The fake MyEtherWallet app was removed from Google Play

Fake MyEtherWallet App Found and Removed From Google’s Play Store

Cybercriminals are always looking for a way to get paid. While ransomware and Cryptojacking are currently hot trends, others still use old-fashioned social engineering and phishing scams to get things to go their way. Recently, unknown actors created a fake MyEtherWallet app and managed to get it on Google Play.

Their goal was to trick Ethereum users. The malicious app, once installed, attempted to get users to enter their private keys. Presumably, it would then steal people’s funds, although no reports of affected users are currently known.

Luckily, a malware analyst at IT security firm ESET caught the app in time and quickly pointed out that MyEtherWallet doesn’t have any official app yet.

According to Google Play data, the fake MyEtherWallet app was installed between 100 and 500 times. It was on Google’s play store since January 18. It notably came with a few fake comments and 5-star ratings, to lure in unsuspecting users. One of the fake comments read “wonderful app for storing cryptocurrency safe and secure. Observant users quickly reacted to the malicious app, and pointed out it was fake. Before being removed, the app had a 3.8-star rating.

Fake cryptocurrency-related apps are nothing new to Google’s Play store. Back in October 2017, Core Media reported on two fake Poloniex trading apps found on the online platform. One of them had as many as 5,000 downloads before being removed.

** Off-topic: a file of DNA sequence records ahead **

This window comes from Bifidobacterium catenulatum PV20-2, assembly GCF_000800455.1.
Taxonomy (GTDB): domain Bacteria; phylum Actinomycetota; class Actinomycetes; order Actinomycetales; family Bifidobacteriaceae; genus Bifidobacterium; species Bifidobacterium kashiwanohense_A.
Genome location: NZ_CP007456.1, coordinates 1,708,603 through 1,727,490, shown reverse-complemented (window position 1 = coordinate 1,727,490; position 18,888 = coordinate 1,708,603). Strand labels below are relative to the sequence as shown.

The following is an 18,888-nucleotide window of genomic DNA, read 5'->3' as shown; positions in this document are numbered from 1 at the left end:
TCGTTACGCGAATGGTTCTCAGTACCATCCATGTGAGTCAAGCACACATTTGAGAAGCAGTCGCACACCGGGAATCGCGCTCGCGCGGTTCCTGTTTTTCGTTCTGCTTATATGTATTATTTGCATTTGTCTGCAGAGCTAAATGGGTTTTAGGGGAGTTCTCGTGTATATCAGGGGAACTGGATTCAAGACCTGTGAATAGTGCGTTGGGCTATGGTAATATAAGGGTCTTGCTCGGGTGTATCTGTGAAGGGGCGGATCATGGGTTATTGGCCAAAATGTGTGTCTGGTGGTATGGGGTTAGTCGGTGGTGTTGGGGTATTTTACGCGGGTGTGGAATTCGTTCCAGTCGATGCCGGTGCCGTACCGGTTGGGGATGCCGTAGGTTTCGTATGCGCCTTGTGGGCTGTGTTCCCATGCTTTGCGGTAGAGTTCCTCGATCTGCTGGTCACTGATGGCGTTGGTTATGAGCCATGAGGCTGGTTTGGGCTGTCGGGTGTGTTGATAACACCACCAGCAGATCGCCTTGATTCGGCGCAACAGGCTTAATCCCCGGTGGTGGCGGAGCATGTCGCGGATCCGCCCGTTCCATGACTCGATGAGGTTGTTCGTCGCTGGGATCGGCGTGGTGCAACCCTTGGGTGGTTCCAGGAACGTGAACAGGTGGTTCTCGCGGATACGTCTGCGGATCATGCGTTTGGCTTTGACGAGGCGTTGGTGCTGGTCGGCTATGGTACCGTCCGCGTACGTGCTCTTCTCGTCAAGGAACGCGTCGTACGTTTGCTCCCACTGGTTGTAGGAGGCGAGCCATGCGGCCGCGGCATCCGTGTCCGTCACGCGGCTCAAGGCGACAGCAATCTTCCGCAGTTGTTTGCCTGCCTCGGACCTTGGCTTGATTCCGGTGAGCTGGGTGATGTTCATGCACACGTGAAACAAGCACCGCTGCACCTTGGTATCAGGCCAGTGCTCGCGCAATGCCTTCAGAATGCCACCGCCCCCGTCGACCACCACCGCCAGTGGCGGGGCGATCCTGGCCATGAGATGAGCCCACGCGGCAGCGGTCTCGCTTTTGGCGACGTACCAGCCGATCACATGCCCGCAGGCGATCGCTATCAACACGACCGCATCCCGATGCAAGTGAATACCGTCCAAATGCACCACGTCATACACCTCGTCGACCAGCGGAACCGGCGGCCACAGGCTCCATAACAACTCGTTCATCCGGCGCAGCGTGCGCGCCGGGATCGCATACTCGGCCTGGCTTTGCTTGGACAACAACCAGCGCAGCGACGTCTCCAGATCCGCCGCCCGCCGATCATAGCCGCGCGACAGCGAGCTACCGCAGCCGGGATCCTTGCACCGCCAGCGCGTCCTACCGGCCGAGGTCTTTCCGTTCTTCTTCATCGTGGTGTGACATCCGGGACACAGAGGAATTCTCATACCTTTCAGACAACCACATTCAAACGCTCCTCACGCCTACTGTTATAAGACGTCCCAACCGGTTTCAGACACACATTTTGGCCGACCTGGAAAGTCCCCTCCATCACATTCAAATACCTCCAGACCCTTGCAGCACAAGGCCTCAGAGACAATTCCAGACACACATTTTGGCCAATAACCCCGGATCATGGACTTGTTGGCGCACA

The MyEtherWallet app is just one of many scams

Scams in the cryptocurrency space are becoming so popular that Ethereum founder Vitalik Buterin recently cautioned people to be careful if they were contacted by someone posing as him “out o the blue.” These contacts usually ended up the impostor asking the user to send funds.

Google also constantly has to remove phishing websites from its search results. Scammers take advantage of its AdWords program to promote fake cryptocurrency exchange websites, in an attempt to lure unsuspecting traders.

Notably, last year the Ethereum Scam Database (EtherscamDB) was launched. It collects crowdsourced information about online scams to help new users safely navigate the ecosystem. Since its launch, the Ethereum Scam Database found 2,667 scams, and only 281 are currently active.